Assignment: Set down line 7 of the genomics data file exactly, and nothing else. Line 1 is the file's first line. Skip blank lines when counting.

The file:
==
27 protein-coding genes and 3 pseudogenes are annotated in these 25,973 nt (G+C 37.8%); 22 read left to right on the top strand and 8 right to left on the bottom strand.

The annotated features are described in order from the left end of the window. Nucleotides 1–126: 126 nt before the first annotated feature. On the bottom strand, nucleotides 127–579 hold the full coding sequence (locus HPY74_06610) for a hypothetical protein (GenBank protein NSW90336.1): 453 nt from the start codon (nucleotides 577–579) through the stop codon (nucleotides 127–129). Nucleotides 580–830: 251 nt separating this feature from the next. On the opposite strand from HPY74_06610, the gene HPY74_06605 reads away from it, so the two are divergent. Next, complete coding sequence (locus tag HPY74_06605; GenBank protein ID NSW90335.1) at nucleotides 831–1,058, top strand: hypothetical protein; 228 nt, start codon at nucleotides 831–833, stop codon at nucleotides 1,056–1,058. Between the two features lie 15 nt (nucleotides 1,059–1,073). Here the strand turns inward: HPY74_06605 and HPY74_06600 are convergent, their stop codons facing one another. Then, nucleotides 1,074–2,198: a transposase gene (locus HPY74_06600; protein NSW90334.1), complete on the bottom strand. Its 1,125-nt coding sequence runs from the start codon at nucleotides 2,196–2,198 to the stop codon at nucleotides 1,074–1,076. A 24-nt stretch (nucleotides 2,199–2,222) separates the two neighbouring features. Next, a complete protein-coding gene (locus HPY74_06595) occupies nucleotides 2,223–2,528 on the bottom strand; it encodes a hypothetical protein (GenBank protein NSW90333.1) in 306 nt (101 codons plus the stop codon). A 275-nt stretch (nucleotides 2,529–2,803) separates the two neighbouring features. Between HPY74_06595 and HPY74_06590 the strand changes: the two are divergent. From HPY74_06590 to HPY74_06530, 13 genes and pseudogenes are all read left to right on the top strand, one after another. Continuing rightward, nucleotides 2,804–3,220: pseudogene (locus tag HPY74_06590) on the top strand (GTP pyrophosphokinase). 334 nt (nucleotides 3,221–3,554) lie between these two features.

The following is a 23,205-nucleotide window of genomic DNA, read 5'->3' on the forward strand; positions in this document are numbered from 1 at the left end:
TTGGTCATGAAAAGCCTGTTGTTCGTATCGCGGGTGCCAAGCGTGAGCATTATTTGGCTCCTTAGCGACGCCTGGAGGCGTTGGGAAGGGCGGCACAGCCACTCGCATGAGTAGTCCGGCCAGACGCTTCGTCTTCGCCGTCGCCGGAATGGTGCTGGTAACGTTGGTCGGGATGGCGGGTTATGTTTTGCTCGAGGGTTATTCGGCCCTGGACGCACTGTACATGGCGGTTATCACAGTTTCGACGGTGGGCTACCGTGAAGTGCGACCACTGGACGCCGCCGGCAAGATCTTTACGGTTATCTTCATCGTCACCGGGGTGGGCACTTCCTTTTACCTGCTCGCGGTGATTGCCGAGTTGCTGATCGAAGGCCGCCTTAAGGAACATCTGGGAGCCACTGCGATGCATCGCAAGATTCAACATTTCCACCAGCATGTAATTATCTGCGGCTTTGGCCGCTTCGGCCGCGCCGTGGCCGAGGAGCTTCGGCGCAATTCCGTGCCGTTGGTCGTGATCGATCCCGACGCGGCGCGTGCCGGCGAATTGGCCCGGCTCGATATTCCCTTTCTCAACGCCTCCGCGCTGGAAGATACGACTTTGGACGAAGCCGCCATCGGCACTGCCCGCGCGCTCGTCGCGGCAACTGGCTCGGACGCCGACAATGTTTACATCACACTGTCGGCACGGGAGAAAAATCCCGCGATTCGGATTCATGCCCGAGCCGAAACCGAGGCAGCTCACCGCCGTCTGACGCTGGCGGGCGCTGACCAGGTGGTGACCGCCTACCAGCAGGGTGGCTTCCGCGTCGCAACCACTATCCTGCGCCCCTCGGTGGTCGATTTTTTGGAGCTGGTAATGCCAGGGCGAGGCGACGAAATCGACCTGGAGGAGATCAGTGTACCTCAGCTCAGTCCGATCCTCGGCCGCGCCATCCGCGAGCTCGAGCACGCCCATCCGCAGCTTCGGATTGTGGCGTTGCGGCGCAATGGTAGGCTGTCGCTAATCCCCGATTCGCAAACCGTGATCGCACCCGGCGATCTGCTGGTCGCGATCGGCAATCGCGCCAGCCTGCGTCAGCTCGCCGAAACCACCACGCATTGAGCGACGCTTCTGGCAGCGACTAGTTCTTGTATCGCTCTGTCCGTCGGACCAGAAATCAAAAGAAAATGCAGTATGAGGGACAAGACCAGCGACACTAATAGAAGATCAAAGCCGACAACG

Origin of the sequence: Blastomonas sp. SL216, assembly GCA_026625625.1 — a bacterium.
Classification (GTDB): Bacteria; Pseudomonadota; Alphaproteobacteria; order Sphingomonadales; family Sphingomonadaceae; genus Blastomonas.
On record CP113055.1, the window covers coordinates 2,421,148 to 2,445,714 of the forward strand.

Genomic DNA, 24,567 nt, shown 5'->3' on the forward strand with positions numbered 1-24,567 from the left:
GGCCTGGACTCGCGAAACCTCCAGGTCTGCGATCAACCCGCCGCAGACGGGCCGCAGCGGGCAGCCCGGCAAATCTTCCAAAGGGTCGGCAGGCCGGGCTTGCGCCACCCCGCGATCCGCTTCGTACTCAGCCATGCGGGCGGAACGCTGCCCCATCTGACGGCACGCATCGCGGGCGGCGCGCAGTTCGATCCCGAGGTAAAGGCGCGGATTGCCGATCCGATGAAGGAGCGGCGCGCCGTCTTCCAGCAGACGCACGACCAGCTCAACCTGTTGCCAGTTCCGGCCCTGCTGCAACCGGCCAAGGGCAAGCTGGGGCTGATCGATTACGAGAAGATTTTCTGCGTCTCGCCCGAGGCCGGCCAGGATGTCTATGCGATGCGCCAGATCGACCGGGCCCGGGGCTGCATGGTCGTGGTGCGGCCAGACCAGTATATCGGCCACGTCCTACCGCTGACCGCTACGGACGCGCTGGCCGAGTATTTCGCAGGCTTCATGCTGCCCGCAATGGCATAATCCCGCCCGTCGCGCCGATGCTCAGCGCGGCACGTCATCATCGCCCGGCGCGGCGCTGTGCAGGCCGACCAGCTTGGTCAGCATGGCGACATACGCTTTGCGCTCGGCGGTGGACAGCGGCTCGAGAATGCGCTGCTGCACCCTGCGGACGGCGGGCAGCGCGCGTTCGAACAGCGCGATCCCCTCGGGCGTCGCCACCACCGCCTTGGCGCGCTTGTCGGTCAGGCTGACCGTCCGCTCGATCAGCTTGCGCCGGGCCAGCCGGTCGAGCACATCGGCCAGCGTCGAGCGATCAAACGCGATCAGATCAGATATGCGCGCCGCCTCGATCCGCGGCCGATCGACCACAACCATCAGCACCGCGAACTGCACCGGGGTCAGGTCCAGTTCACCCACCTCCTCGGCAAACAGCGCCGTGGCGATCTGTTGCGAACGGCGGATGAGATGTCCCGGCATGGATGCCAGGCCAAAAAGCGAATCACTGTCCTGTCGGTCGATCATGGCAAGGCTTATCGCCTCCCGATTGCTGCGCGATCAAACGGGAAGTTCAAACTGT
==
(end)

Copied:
On record CP113055.1, the window covers coordinates 2,421,148 to 2,445,714 of the forward strand.